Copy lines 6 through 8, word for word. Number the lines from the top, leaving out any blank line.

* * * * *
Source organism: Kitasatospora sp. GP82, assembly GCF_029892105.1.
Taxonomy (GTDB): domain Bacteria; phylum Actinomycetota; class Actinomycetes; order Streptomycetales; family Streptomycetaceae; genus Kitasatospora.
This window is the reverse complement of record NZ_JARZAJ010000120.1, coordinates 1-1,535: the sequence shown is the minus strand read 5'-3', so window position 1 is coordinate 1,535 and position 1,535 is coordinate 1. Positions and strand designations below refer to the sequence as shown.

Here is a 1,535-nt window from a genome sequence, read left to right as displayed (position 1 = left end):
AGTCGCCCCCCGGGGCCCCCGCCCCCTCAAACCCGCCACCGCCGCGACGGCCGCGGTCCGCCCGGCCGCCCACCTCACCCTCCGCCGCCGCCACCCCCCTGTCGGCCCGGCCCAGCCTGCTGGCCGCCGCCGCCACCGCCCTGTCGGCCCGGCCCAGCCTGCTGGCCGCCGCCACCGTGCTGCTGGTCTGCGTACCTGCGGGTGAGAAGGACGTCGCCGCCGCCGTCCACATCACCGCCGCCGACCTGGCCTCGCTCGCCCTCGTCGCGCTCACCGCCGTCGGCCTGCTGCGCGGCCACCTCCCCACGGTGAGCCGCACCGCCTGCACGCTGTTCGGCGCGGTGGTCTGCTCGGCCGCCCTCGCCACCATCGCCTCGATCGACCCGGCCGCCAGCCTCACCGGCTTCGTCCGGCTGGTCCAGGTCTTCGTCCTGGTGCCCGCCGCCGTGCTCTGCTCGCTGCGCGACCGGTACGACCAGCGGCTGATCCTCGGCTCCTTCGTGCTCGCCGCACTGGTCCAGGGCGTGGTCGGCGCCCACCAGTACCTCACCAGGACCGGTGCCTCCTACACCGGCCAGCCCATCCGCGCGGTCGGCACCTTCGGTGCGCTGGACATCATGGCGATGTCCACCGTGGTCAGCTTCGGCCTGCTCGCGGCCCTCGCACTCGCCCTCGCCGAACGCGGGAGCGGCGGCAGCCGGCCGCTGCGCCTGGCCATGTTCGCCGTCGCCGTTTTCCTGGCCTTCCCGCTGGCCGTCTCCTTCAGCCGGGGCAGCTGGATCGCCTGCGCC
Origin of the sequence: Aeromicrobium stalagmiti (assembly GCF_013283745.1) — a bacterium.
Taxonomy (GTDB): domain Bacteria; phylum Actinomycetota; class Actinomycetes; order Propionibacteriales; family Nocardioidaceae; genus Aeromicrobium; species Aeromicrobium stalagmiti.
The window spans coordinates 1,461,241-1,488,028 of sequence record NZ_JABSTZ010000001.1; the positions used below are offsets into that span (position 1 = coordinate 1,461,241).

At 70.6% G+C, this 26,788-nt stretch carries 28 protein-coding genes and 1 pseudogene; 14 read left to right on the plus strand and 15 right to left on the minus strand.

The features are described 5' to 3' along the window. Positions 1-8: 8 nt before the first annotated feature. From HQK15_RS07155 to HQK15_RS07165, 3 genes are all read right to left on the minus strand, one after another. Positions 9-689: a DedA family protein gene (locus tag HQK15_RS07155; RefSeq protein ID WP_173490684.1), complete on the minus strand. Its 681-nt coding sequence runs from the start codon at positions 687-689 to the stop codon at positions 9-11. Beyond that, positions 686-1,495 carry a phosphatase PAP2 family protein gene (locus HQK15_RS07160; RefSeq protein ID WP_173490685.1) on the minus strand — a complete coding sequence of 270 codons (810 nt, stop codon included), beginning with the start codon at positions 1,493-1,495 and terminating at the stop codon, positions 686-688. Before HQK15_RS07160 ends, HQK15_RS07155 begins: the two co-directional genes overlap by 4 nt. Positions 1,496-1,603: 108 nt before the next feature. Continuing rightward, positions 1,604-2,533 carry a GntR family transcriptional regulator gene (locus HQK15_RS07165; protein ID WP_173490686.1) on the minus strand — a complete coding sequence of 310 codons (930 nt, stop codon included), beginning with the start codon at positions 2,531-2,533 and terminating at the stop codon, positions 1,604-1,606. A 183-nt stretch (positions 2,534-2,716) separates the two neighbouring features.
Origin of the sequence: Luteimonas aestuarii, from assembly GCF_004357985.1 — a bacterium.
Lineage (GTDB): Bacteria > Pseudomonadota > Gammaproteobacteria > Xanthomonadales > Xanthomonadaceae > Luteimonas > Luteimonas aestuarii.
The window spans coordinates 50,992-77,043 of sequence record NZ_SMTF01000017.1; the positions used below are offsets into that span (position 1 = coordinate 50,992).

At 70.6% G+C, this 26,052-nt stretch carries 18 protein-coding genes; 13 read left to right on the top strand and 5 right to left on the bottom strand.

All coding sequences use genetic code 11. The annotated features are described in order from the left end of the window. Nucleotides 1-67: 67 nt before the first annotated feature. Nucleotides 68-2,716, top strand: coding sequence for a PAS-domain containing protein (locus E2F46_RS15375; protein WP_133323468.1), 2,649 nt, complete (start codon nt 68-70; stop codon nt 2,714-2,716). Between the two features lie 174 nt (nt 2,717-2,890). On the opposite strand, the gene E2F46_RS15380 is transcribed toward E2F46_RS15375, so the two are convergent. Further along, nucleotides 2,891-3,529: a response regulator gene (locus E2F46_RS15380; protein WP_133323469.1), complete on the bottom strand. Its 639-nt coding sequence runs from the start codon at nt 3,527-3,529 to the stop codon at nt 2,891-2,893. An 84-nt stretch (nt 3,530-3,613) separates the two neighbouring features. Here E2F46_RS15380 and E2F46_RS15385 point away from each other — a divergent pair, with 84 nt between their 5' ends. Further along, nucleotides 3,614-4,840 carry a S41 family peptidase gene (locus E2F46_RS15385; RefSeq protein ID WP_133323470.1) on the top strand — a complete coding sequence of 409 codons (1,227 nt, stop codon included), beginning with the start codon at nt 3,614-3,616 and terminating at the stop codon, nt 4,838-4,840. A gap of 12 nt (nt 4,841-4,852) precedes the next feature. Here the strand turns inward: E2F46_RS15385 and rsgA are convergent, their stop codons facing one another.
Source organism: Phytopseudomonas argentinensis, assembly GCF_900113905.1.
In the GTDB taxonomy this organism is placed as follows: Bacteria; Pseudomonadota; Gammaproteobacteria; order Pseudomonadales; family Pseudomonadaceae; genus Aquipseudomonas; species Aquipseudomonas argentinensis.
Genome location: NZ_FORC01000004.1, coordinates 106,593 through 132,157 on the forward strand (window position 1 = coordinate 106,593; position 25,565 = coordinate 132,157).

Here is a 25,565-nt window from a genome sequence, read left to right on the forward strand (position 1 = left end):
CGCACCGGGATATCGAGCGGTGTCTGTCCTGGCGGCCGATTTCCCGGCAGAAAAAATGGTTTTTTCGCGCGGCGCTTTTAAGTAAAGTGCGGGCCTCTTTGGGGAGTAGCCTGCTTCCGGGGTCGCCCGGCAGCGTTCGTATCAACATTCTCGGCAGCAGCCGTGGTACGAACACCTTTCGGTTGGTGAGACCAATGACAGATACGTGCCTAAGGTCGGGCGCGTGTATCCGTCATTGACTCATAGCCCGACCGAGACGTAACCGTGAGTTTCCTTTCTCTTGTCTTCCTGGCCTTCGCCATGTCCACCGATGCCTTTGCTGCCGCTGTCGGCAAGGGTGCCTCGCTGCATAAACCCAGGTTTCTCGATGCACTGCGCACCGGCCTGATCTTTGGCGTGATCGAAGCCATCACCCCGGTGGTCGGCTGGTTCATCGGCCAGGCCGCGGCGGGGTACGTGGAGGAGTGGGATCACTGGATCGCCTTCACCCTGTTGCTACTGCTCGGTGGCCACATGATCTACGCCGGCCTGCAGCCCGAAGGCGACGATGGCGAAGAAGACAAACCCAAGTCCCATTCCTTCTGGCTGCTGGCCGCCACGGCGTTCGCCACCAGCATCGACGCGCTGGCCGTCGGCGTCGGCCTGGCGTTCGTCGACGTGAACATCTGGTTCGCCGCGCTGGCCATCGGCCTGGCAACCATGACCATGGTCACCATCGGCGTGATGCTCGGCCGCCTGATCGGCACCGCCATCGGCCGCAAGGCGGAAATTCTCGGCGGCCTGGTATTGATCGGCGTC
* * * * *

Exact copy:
Origin of the sequence: Aeromicrobium stalagmiti (assembly GCF_013283745.1) — a bacterium.
Taxonomy (GTDB): domain Bacteria; phylum Actinomycetota; class Actinomycetes; order Propionibacteriales; family Nocardioidaceae; genus Aeromicrobium; species Aeromicrobium stalagmiti.
The window spans coordinates 1,461,241-1,488,028 of sequence record NZ_JABSTZ010000001.1; the positions used below are offsets into that span (position 1 = coordinate 1,461,241).